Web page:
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Mineral Abundances in Moon Dirt

Regolith (soil) samples from the Moon have been studied for 50 years, but the abundances of minerals in the lunar soil have not been thoroughly documented. Many of us lunar petrologists examined moon soil samples in detail but did not determine the overall abundances of minerals. Instead, we determined the abundances of mineral fragments, rock fragments, and impact products such as agglutinates (kind of ugly yet beautiful glassy particles containing rock and mineral fragments).

Apollo 12 mission photograph of the collection location of soil sample 12044.

Apollo 12 mission photograph of the collection location of soil sample 12044. NASA photo AS12-48-7082. Click for more information about this sample.

The first study to focus on bulk abundances (the total amount) of minerals and glass (the major component of agglutinates) was done by Larry Taylor and his collaborators at the University of Tennessee, Knoxville and Brown University. They used an electron microprobe equipped with an energy-dispersive detector to make digital images of element abundances to determine the compositions of moon dirt grains at thousands of locations in polished mounts of lunar soil. (Polished mounts consist of dispersed grains of soil mounted in epoxy on a glass slide, then polished.) Larry Taylor and collaborators were able to obtain bulk mineral and glass abundances from elemental abundances, although that has significant ambiguities. Because of the time-consuming nature of the work, they analyzed only 19 lunar soil samples. More data were needed, and it would be nice to have a data set that identified minerals by their fundamental crystallographic properties, not just by composition. We needed another technique.

The technique arrived one day when Dave Blake (NASA Ames Research Center and affiliate faculty member in our Hawai‘i Institute of Geophysics and Planetology) walked into my office. Dave was Principle Investigator of the CheMin instrument on the Curiosity rover that was going to Mars. He arrived bearing an orange briefcase-sized Pelican case containing a portable X-Ray Diffraction (XRD) instrument. The case contained an XRD system called Terra, a terrestrial commercial spinoff of the CheMin instrument. We ran a couple of lunar soil samples in the instrument, demonstrating to us that it would be useful for quantifying abundances of minerals in lunar soils. My office-suite mate Paul Lucey was so captivated by the instrument that he almost immediately wrote a proposal to NASA to purchase such an instrument and to measure mineral abundances in selected lunar samples. Paul is a remote sensing specialist and recognized the need for ground truthing remote observations.

Lucey's proposal was funded, meaning that we were going to get our own orange case packed with X-Ray mineralogic-determination gear. To pay for personnel time to run the orange marvel, we needed funding to pay people. That came via a grant from the LASER program, a NASA fundamental research program whose full name was Lunar Advanced Science and Exploration Research. Result: we determined the mineral and glass abundance of the <150µm size fraction of 118 lunar soil samples (doing duplicates of each) from all landed Apollo missions. Here's the cool part: Linda Martel (the other half of PSRD) and I made all the measurements during the next few years. The results are reported in a paper published in a special volume of Geochemica et Cosmochemica Acta dedicated to Larry Taylor (link to special volume).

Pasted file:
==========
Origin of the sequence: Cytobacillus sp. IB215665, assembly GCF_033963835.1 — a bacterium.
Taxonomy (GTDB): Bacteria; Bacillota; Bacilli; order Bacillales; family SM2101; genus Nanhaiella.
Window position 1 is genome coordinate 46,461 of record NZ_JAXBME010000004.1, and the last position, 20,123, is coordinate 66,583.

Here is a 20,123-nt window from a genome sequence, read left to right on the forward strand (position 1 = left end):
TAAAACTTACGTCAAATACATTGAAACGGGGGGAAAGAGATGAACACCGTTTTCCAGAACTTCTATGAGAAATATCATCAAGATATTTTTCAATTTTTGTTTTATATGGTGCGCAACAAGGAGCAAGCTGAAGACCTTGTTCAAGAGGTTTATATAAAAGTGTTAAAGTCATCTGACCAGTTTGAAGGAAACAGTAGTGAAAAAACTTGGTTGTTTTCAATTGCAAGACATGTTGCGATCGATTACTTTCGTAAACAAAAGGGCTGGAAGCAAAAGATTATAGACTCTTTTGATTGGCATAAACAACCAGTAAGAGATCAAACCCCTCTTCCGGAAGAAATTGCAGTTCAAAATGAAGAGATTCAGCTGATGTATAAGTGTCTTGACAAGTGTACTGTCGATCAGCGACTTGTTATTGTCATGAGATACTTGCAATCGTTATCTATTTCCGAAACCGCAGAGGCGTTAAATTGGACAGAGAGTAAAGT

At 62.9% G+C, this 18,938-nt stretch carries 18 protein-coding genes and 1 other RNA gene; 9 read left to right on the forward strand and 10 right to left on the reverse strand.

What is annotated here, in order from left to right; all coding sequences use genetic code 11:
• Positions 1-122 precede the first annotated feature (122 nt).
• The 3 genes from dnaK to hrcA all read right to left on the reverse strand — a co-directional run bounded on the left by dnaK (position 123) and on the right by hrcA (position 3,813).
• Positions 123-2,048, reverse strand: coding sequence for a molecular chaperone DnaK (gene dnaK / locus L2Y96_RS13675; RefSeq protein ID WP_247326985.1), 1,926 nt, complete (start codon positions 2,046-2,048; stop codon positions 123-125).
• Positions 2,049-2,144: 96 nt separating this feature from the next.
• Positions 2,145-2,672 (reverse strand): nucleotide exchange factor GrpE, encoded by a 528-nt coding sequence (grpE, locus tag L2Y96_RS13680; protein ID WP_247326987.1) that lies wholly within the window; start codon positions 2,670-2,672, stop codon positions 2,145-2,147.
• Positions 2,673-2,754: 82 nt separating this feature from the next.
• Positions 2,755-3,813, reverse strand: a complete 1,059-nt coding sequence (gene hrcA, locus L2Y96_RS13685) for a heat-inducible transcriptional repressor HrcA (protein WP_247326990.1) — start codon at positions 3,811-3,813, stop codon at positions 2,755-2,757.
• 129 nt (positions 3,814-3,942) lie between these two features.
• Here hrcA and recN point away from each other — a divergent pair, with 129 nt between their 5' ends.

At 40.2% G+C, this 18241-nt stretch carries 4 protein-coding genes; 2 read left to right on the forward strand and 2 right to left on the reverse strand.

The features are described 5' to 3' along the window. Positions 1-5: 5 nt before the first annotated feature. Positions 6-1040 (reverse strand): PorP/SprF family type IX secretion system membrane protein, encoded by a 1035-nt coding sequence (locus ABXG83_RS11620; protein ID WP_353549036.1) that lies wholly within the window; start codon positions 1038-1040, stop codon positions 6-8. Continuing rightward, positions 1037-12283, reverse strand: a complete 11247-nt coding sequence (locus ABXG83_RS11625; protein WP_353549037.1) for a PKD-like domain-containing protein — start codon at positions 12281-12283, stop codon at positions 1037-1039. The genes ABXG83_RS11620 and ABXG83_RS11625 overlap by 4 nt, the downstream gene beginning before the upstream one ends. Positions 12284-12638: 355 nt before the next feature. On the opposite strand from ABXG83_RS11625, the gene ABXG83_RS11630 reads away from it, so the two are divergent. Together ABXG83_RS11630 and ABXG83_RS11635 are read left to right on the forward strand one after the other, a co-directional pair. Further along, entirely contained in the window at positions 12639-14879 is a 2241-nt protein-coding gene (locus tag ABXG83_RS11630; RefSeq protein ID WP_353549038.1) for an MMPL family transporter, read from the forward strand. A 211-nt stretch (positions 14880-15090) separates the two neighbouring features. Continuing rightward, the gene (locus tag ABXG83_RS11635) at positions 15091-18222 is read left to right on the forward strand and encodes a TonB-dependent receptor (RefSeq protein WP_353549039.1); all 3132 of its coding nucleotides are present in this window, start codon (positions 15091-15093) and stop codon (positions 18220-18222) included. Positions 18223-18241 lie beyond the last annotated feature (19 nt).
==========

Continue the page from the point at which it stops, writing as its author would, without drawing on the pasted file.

XRD spectrum for Apollo 12 soil sample 12044.

XRD spectrum for a mare soil 12044 from Apollo 12 obtained at the University of Hawai‘i with the portable XRD instrument. We used the technique of Rietveld whole-pattern fitting to calculate abundances of minerals in the soil sample. The fit to the raw data is excellent. The small, insert photograph shows Terra at a terrestrial field site. From Taylor et al. (2019).

Oh, what did we discover? Well, mineralogy is tricky. Read the paper. The important point is that the database is available in its full glory at the Open Data Repository: Lunar-regolith XRD.

pdf link, Mineral Abundances in Moon Dirt (pdf version)

See Reference:
·   Taylor, G.J., Martel, L. M. V., Lucey, P. G., Gillis-Davis, J. J., Blake, D. F., and Sarrazin, P. (2019) Modal Analyses of Lunar Soils by Quantitative X-ray Diffraction Analysis, Geochimica et Cosmochimica Acta, v. 266, p. 17-28, doi: 10.1016/j.gca.2019.07.046. [article]

See Database links:
·   Lunar Soil Characterization Consortium Data from the University of Tennessee, Knoxville.
·   Open Data Repository: Lunar-regolith XRD

See also:
Terra portable XRD analyzer from Olympus.

Rietveld, H. M. (1969) A Profile Refinement Method for Nuclear and Magnetic Structures, Journal of Applied Crystallography, v. 2, p. 65-71, doi: 10.1107/S0021889869006558. [open access article]

Taylor, L. A., Patchen, A., Taylor, D.-H. S., Chambers, J. G., and McKay, D. S. (1996) X-ray Digital Imaging Petrography of Lunar Mare Soils: Modal Analyses of Minerals and Glasses, Icarus, v. 124(2) , p. 500-512, doi: 10.1006/icar.1996.0226. [article]

Taylor L. A., Pieters C., Patchen A., Taylor D.-H. S., Morris R. V., Keller L. P. and McKay D. S. (2010) Mineralogical and Chemical Characterization of Lunar Highland Soils: Insights into the Space Weathering of Soils on Airless Bodies, Journal of Geophysical Research: Planets, v. 115, E02002, doi: 10.1029/2009JE003427. [open access article]

Written by G. Jeffrey Taylor, Hawai'i Institute of Geophysics and Planetology, for PSRD.

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April 2020